Education and Human Sciences, College of (CEHS)


Date of this Version



Peteranetz, M.S. (2014). Fostering metacognition in the middle school classroom: An exploration of teachers' practices (Masters thesis, University of Nebraska). Retrieved from UNL Digital Commons.


A THESIS Presented to the Faculty of The Graduate College at the University of Nebraska In Partial Fulfillment of Requirements For the Degree of Master of Arts, Major: Educational Psychology, Under the Supervision of Professor Kenneth A. Kiewra. Lincoln, Nebraska: December, 2014

Copyright (c) 2014 Markeya S. Peteranetz


This thesis investigated how middle school teachers foster metacognition through instruction. Metacognition is the knowledge and awareness of one’s thinking as well as monitoring and control of thought processes. Metacognition is related to student achievement and can be increased through both implicit and explicit instruction. Explicit instruction takes place when the teacher points out, explains, or discusses the benefits of metacognition. Implicit instruction occurs when the teacher models or prompts the use of metacognition without expressly acknowledging or discussing it. This thesis used both quantitative and qualitative methods to determine the extent that metacognition is fostered in middle school classrooms and the beliefs and efforts of teachers who frequently make metacognition part of their teaching. Participants were middle school teachers from a medium-sized city in the Midwest. Data was collected in three phases: the Survey Phase, the Observation Phase, and the Interview Phase. Participants completed a survey on classroom practices that foster metacognition. Five participants who completed the survey were observed teaching for two class periods. Observations focused on what teachers did and said to foster metacognition. Four participants who were observed were then interviewed. Interviews focused on the role of metacognition in participants’ classrooms and influences on participants’ use of metacognition instruction. Results indicated that previous research has underestimated the amount of metacognition instruction that takes place in classrooms, that teachers intentionally foster metacognition in a variety of ways, and that teachers use more implicit instruction than explicit instruction. Implications for teacher training are discussed.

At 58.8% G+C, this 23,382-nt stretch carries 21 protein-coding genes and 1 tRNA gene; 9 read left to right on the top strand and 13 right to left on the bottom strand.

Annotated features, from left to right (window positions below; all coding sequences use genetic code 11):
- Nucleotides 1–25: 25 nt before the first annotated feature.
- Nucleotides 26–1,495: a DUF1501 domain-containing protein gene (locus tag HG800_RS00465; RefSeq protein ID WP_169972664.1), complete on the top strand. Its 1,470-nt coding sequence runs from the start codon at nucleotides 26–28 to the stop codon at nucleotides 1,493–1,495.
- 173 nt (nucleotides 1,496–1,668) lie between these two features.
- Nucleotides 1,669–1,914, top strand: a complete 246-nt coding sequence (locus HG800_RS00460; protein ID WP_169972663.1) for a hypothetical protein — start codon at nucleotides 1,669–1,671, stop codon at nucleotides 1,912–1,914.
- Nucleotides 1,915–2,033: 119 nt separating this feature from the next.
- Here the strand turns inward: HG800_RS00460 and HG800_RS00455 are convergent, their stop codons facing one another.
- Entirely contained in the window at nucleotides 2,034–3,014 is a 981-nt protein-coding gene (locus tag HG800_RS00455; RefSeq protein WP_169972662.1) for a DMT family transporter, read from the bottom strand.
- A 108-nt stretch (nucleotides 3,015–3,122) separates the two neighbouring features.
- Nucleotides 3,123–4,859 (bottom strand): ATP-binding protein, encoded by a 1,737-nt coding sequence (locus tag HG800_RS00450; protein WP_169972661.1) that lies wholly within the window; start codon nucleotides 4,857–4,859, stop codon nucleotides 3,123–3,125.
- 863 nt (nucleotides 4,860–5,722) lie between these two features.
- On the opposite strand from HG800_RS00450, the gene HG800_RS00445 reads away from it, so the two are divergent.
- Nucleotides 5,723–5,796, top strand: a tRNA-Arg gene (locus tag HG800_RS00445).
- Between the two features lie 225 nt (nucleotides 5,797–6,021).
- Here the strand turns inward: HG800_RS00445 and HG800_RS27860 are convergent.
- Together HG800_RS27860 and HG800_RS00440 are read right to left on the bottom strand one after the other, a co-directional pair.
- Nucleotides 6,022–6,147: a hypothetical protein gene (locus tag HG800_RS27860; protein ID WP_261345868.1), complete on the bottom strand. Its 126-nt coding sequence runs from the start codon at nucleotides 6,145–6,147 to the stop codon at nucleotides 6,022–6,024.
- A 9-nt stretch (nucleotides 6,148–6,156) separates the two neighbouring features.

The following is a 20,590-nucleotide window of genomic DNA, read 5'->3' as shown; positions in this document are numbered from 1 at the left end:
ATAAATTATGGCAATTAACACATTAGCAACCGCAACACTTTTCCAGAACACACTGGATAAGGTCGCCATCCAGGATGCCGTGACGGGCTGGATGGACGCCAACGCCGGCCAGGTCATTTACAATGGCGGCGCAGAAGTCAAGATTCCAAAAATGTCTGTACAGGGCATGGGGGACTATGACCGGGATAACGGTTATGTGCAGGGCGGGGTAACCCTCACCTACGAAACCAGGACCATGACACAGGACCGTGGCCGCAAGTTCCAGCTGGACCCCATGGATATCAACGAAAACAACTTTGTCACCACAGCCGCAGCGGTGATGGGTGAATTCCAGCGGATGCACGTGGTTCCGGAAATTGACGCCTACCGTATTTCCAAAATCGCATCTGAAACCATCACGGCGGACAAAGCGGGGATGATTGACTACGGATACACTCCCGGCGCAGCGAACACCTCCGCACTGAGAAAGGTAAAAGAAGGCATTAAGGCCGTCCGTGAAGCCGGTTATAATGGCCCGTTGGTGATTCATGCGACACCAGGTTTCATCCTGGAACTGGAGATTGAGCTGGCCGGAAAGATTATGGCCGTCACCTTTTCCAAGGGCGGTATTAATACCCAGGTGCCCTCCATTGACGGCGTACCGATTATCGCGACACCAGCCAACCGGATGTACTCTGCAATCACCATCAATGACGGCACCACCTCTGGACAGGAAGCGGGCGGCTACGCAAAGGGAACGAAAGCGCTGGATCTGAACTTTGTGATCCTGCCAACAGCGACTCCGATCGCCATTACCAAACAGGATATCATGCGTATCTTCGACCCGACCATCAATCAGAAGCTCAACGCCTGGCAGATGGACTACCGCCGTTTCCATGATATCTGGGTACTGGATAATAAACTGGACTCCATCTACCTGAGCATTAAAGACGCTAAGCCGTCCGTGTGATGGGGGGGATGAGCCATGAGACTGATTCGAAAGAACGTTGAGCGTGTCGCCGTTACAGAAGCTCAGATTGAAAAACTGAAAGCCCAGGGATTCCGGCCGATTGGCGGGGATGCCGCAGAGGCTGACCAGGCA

Adviser: Kenneth A. Kiewra